2. A number or company of musicians, playing or singing the same piece of music at the same time; or the music of a company of players or singers, or of both united.

3. A singing in company.

4. Accordance; harmony.

CON'CERT, n.

  1. Agreement of two or more in a design or plan; union formed by mutual communication of opinions and views; accordance in a scheme; harmony; as, the allies were frustrated for want of concert in their operations; the Emperor and the Pope acted in concert.
  2. A number or company of musicians, playing or singing the same piece of music at the same time; or the music of a company of players or singers, or of both united.
  3. A singing in company.
  4. Accordance; harmony.

CON-CERT', v.t. [It. concertare, to contrive; Sp. concertar, to agree, to adjust, to covenant; Port. id.; Fr. concerter; from L. concerto, to strive together; con and certo, to strive. The primary sense is to set or act together.]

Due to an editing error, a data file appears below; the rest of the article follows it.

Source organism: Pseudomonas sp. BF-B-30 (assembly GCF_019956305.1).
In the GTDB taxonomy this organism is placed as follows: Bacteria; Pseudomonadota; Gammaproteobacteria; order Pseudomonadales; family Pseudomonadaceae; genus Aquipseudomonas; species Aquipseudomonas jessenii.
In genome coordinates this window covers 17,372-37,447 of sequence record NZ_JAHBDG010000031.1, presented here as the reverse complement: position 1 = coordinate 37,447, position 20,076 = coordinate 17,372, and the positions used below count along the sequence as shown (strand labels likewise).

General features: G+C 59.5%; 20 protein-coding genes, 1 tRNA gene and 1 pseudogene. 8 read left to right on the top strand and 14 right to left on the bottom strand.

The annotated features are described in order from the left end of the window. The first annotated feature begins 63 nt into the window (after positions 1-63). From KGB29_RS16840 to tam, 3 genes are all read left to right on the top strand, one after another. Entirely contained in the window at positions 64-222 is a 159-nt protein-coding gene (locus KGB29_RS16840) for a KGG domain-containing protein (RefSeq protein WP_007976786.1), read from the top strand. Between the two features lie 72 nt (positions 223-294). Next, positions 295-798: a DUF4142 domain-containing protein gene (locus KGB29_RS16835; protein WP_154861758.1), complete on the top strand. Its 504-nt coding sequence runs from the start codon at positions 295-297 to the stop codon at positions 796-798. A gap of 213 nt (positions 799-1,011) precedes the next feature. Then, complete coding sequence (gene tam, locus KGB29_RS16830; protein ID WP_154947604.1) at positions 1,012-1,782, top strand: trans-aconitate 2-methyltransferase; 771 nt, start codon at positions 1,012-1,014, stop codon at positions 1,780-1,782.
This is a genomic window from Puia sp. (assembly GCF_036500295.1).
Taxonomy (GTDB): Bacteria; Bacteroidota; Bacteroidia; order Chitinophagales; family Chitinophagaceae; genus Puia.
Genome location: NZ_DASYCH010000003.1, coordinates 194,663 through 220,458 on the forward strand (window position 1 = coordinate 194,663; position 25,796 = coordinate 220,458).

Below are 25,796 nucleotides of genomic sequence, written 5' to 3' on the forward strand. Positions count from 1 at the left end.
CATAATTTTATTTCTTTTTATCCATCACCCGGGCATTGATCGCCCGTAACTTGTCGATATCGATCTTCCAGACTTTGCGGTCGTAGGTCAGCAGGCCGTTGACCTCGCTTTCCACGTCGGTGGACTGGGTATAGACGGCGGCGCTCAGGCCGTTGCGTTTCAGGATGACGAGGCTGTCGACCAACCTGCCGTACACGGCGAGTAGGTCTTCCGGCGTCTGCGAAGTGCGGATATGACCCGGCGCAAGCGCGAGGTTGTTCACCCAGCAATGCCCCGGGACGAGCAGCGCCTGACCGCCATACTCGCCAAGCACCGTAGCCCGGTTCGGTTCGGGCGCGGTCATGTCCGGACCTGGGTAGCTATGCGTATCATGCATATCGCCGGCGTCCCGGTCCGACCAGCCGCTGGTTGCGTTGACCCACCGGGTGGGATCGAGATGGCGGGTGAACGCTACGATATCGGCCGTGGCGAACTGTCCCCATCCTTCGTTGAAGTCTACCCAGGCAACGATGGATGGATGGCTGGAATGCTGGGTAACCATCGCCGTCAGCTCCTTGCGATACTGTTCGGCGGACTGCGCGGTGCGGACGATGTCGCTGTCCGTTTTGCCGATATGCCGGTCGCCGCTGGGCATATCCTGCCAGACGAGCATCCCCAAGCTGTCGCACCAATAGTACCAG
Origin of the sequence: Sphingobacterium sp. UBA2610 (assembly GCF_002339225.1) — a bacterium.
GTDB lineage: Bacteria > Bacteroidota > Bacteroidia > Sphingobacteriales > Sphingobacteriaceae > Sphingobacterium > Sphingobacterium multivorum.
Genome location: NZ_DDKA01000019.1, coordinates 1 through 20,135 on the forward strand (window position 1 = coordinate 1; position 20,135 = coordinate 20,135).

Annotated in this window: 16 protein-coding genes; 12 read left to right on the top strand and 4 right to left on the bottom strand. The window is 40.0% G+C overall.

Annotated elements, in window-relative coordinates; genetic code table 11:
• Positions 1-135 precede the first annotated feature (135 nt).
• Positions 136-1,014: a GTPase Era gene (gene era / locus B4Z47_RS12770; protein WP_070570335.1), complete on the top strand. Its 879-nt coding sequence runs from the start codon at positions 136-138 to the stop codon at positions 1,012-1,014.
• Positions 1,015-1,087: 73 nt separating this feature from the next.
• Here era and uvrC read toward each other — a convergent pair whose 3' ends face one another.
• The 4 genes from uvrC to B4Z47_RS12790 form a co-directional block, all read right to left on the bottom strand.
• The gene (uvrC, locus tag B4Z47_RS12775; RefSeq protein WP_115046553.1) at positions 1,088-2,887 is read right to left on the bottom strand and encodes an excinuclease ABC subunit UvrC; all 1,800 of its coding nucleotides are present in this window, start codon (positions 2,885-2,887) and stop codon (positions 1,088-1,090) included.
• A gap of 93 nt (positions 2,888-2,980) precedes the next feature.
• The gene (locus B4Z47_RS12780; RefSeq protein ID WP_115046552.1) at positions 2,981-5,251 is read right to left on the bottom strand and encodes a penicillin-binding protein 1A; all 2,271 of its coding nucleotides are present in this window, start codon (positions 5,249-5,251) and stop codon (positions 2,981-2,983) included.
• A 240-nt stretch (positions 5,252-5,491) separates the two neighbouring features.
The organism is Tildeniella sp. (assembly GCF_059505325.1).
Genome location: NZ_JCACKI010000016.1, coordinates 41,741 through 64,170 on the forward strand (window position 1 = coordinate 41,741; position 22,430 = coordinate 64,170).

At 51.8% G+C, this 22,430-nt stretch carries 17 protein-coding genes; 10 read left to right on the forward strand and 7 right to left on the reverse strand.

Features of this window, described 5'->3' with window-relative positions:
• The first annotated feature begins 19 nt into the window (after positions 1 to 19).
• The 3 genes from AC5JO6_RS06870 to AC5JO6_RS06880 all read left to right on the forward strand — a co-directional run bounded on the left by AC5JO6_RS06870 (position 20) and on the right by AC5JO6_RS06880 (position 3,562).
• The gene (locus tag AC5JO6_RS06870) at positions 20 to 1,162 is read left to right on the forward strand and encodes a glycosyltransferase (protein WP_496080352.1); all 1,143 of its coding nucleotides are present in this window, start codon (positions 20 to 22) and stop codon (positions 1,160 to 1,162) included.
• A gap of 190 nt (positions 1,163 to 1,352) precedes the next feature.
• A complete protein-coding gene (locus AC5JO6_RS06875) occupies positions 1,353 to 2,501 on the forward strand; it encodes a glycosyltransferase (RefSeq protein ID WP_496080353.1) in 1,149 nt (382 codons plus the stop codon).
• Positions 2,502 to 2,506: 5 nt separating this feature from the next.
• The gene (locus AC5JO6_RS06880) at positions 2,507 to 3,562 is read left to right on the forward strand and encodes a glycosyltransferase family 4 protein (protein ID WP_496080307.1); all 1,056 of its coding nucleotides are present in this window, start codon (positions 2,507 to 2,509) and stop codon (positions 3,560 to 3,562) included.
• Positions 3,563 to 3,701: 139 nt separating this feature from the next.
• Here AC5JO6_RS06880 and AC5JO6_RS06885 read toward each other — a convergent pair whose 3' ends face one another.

To contrive and settle by mutual communication of opinions or propositions; to settle or adjust, as a plan or system to be pursued, by conference or agreement of two or more parties; as, to concert measures; to concert a plan of operations.


Con*cert"
  1. To plan together; to settle or adjust by conference, agreement, or consultation.

    It was concerted to begin the siege in March.
    Bp. Burnet.

  2. To act in harmony or conjunction; to form combined plans.

    The ministers of Denmark were appointed to concert with Talbot.
    Bp. Burnet

  3. Agreement in a design or plan; union formed by mutual communication of opinions and views; accordance in a scheme; harmony; simultaneous action.